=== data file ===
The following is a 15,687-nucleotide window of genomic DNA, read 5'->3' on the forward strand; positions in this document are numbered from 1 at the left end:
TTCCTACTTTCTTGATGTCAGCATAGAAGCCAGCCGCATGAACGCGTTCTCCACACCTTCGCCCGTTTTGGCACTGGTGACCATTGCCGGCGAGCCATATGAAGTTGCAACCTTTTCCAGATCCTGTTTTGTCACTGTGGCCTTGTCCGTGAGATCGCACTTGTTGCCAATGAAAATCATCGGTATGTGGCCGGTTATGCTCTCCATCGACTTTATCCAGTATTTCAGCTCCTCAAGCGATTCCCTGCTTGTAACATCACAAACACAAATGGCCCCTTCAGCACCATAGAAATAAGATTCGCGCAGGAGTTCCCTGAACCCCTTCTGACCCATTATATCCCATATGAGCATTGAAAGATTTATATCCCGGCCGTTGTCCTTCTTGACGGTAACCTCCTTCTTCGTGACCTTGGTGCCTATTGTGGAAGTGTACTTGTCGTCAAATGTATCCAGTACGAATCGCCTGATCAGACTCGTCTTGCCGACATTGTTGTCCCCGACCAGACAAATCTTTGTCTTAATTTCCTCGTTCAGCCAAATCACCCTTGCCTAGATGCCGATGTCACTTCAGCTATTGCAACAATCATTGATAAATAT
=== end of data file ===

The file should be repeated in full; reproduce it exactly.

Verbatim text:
The following is a 15,687-nucleotide window of genomic DNA, read 5'->3' on the forward strand; positions in this document are numbered from 1 at the left end:
TTCCTACTTTCTTGATGTCAGCATAGAAGCCAGCCGCATGAACGCGTTCTCCACACCTTCGCCCGTTTTGGCACTGGTGACCATTGCCGGCGAGCCATATGAAGTTGCAACCTTTTCCAGATCCTGTTTTGTCACTGTGGCCTTGTCCGTGAGATCGCACTTGTTGCCAATGAAAATCATCGGTATGTGGCCGGTTATGCTCTCCATCGACTTTATCCAGTATTTCAGCTCCTCAAGCGATTCCCTGCTTGTAACATCACAAACACAAATGGCCCCTTCAGCACCATAGAAATAAGATTCGCGCAGGAGTTCCCTGAACCCCTTCTGACCCATTATATCCCATATGAGCATTGAAAGATTTATATCCCGGCCGTTGTCCTTCTTGACGGTAACCTCCTTCTTCGTGACCTTGGTGCCTATTGTGGAAGTGTACTTGTCGTCAAATGTATCCAGTACGAATCGCCTGATCAGACTCGTCTTGCCGACATTGTTGTCCCCGACCAGACAAATCTTTGTCTTAATTTCCTCGTTCAGCCAAATCACCCTTGCCTAGATGCCGATGTCACTTCAGCTATTGCAACAATCATTGATAAATAT